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    1. Glad you enjoyed my post. You are so right about the side effects. I have stopped using a med or two in the past because of negative side effects.

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  2. That is such a funny post. I have often wondered about the side effect of death. You might die from X or the treatment for X.

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    1. Sometimes we have to decide on the lesser of the two evils - the ailment or the pill supposed to cure it.

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  3. Why don't you just face it -- you're falling apart at the seams with all those medical problems you don't know you have from those chemicals in the foods you're eating. Better live it up in the unknown time you have left!

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    1. Great advice. I think I will make an effort to 'live it up' before all the problems and chemicals gets me!

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    2. If you DON'T live it up you may not live any long...it will just seem that way.

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  4. webmd.com will open a whole new world of diseases for you to research. You'll have symptoms you never dreamed you could have if you go to this web site. lol

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    1. I will take a look on a cold day next winter. Something to look forward to!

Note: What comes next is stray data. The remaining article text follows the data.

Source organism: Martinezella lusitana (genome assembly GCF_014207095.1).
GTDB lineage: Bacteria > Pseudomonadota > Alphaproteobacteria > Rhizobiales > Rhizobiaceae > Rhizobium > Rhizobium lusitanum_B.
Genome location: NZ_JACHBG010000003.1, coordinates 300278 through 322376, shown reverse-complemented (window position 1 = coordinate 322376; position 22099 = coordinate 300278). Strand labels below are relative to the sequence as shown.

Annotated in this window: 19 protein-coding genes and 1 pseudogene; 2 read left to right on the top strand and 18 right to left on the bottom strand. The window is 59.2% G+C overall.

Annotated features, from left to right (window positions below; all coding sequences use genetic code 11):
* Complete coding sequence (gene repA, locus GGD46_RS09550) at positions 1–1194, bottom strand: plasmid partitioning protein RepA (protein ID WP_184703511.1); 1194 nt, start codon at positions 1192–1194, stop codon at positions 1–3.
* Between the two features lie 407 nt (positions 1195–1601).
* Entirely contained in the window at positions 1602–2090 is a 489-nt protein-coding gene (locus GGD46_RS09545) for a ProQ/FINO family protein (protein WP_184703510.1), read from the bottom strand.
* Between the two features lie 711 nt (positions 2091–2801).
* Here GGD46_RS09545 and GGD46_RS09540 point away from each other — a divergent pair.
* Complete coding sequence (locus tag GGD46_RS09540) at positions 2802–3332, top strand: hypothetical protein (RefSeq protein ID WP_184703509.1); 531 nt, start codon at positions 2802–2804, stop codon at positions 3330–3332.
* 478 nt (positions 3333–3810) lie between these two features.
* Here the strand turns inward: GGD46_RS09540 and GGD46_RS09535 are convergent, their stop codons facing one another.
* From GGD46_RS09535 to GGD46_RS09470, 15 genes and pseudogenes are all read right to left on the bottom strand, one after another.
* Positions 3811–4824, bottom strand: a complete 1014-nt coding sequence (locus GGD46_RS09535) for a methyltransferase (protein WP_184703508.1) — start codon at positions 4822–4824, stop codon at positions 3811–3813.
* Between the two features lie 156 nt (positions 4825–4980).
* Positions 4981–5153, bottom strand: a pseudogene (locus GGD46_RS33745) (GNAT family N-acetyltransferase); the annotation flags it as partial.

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  5. That's webMD.com Sorry I wrote it wrong. If I'm still wrong, you can google it. lol

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  6. When I was a kid my father said "you enjoy poor health." I was something of a hypochondriac until we went to Africa three years ago. Amid all those animals and all that beauty, I kind of found my real place in the world. I decided to leave my hypochondria on the savannah.

    Most of the time, it's still there.

    Most of the time.

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    1. I admire your travels around the world. Sometimes we need to look beyond ourselves...

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  7. Definitely shelve hypochondria till summer's over. Winter's the ticket - all those dark days to stay inside and brood.

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    1. Something to look forward to next winter - examining all my aches and pains!

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  8. I also listen in amazement at the list of side effects and wonder about them. It's enough to give a person the willies. Pretty sure they have a drug for that condition, too. Fun post! :-)

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  9. As a bit of a hypochondriac myself, I maintain it's only reasonable to become more concerned about your health and your aches and pains as you get older. But ... we have plenty to worry about with the commercials!

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  10. Actually, I hate that word, its so demeaning of people's suffering. Besides, its meaningless for the most part as deciding who is one is subjective. And how many people think "It will never happen to me?"

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  11. OK, you made me laugh. Isn't it the truth that all those commercials have made us quasi-experts on diseases we have never even heard of.

    But on the flip side of the coin, I had a "place" on my nose and I ignored it until it began bleeding profusely. After a month of xray treatment the basal cell cancer is probably gone...we will see. Something should never be ignored. The doctor tells me that it will never kill me so at least I have that!

    Keep your sense of humor...as I am always telling my friends and family, "...you will be JUST fine." :)

    b+